is that dumb meters are just another way that your are being chained to big energy companies. Hear me out...
By having smart meters, we can directly compete with the utility companies (yes they are fighting that battle and losing) by installing our own renewables.
Depending on your local resources, solar or wind can be much cheaper ways to power your house. The trouble arises when you try to net-meter that power to provide yourself with a form of backup. So far, most rates only pay about 10% of the going rate for supplied power that they charge for it. With smart meters and time-of-use metering, this could easily be changed so that you can earn money for your power (not just a tiny credit).
For example, many areas pay 1.2 cents/kWh for PV power sent back to the grid. In these areas, they charge 12-15 cents/kWh for purchased power. They argue that they only need to pay the avoided cost (the fuel saved at that moment) because renewables aren't significant enough to supply mass amounts. So, according to them, they can't reduce their work force or transmission lines or anything else. Fair point, but things would change with fair metering.
If a smart meter was installed and TOU rates were charged, the price at night would be 2-4 cents/kWh and the afternoon rates would be close to 50 cents/kWh. (It's 56 cents in So.Cal.) So, under such a system, you could install PV and pay 2 cents for the 10 kWh you use each night (totaling 20 cents) and get paid 20-50 cents for the 15 kWh excess you make during the day (totaling $5). This means that instead of paying $100, you could earn $140/month.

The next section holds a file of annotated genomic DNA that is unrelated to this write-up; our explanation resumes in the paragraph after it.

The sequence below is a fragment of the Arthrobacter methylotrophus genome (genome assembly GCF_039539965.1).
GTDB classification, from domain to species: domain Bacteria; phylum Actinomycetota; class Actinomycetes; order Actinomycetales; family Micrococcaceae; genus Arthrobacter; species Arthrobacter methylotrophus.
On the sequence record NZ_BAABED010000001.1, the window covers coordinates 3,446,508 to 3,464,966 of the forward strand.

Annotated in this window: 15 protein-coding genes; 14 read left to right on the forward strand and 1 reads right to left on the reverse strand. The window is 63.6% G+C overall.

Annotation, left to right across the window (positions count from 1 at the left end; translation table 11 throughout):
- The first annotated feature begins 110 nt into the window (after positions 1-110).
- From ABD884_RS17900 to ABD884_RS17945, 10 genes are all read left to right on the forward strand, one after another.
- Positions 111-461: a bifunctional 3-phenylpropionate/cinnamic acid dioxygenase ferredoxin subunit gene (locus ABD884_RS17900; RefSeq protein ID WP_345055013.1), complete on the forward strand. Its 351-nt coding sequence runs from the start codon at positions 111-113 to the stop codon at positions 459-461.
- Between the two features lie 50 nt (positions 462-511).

Because this isn't possible or allowed yet, is the sole reason that home renewables haven't taken off yet. On an even comparison, they are already cheaper than grid power. The ironic part is that people fighting for lower prices are fighting TO KEEP this monopolistic system in place. One would think people could see the free market as a better alternative.
Why isn't this being done and what could it lower our prices to? The power market makes money on the margin of the highest rates (due to bidding/forecasting) charged in that region. Keeping peakers on spinning reserve keeps those rates high and x% of that higher number is a higher profit. Without this great fear of not keeping up with our demand at some odd time, the rates could immediately drop by 20%, with longterm (planned) equipment organized around it, those rates could drop another 20-30%. Coincidentally, this is about the same price to the customer that a 'fair metered' PV system would cost a customer to run now. And one last note on efficiency... This would also allow us to more than eliminate all foreign oil.